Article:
Iran invites UN inspectors to Arak heavy-water reactor

IAEA director-general Amano says agency might need more funding for verification work.

Iran's Arak heavy water reactor 370 (photo credit: REUTERS)
Iran's Arak heavy water reactor 370
(photo credit: REUTERS)
VIENNA - Iran has invited UN inspectors to visit its Arak heavy-water production plant on December 8, the first concrete step under a cooperation agreement to clarify concerns about Tehran's disputed nuclear program.
Yukiya Amano, director general of the International Atomic Energy Agency, also said the IAEA was looking into how Sunday's agreement between Iran and six world powers to curb Tehran's nuclear activity could be "put into practice" concerning the UN agency's role in verifying the deal.
The IAEA will expand its monitoring of Iran's uranium enrichment sites and other facilities under the interim accord, reached after marathon talks between Iran and the United States, France, Germany, Britain, Russia and China.
"This will include the implications for funding and staffing," Amano told the IAEA's 35-nation governing board, according to a copy of his speech.
The International Atomic Energy Agency can mobilize expertise and staff from within the organization for an increased workload in monitoring whether Iran is complying with the interim accord with the major powers to curb its nuclear program, Amano said.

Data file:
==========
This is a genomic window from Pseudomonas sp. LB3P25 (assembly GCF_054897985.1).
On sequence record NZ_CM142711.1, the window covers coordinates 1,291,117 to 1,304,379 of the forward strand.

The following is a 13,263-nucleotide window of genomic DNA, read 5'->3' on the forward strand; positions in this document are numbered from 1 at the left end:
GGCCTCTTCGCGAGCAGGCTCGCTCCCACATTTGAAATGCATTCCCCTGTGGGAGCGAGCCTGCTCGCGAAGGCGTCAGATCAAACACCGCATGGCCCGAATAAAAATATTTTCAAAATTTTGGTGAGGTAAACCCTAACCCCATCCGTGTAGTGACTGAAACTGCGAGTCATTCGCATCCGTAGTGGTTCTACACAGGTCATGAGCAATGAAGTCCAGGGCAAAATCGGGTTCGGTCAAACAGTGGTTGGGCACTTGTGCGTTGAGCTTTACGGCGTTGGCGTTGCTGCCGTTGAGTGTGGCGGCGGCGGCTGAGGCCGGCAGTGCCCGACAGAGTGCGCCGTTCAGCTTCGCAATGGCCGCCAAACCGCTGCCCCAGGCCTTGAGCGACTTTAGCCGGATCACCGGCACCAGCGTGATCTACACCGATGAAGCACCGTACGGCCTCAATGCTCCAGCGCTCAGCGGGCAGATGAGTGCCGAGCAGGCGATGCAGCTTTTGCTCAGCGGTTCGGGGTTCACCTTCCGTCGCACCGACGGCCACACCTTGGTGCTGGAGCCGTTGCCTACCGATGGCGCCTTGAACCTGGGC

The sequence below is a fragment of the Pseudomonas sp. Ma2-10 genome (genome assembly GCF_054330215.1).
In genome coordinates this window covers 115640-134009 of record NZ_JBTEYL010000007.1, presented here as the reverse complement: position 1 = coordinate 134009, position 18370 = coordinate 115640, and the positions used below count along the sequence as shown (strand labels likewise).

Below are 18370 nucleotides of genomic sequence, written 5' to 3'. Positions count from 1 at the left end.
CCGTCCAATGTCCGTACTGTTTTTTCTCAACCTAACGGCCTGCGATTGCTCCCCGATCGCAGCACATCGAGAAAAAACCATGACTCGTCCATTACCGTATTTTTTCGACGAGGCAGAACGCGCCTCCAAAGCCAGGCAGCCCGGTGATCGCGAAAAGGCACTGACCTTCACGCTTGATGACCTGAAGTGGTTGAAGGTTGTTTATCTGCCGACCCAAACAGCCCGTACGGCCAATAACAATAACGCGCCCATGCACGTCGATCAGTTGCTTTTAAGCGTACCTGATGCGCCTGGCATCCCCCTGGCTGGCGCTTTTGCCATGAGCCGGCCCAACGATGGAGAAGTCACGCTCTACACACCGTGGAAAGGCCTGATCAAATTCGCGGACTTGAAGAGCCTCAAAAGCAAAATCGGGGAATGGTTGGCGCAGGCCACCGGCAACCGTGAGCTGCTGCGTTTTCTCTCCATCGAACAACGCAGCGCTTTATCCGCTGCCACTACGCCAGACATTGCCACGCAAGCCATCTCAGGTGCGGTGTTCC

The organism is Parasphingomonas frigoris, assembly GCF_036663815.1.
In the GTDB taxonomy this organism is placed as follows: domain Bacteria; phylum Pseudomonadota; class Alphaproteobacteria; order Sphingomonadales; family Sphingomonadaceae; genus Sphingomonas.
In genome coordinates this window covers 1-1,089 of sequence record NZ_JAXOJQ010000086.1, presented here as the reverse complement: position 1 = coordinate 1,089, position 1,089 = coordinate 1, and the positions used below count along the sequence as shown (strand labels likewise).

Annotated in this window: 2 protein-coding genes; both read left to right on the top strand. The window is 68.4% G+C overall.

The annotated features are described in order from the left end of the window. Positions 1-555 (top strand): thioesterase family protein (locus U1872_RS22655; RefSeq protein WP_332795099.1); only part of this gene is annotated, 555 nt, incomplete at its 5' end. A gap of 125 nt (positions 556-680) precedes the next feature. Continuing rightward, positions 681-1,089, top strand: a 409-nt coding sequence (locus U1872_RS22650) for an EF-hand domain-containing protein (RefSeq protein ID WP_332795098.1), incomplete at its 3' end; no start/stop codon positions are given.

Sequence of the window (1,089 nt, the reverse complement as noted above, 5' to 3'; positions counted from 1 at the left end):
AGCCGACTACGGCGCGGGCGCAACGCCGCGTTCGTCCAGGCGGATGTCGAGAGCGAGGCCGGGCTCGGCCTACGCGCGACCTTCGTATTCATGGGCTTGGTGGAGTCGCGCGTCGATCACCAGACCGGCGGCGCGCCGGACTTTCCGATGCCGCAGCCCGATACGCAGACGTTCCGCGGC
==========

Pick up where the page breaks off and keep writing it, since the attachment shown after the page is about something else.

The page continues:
But its budget is very tight, he added: "Naturally this requires a significant amount of money and manpower ... I don't think we can cover everything by our own budget."
The IAEA was studying how to put into practice Sunday's agreement with respect to its inspectors' role in checking compliance and this would take "some time," Amano said, adding it was a complicated task that needed proper preparations.
About 10 percent of its annual 121-million-euro ($164 million) budget for inspections is already devoted to Iran. The agency has two to four staff in Iran virtually every day of the year, with some 20 dedicated to inspector activity there.
Under the Geneva interim accord, there will be "significant extra work and they will require extra resources to do it," a Western envoy said, with "the extremely complex and difficult implementation" expected to start in January.
The agreement between Iran and the powers is designed to halt any further advances in Iran's nuclear campaign and buy time for talks on a final settlement of the decade-old dispute.
After years of confrontation, it underlined a thaw in relations between Iran and the West after the election of Rouhani on a pledge to end Tehran's isolation and win relief from sanctions that have battered the oil producer's economy.
The IAEA's visit next month to the heavy water production plant near the town of Arak is part of a separate agreement signed earlier this month between the Vienna-based UN agency and Iran.
The IAEA has not been at the site for about two years, despite repeated requests, but Iran agreed on November 11 to grant access to this facility as well as to a uranium mine within three months.
The Arak facility produces heavy water intended for use in a nearby research reactor that is under construction. The West is concerned that the reactor, which Iran has said could start up next year, could yield plutonium for bombs once it is operational. Iran says it will produce medical istopes.
Iran has agreed to halt installation work at the reactor and to stop making fuel for it.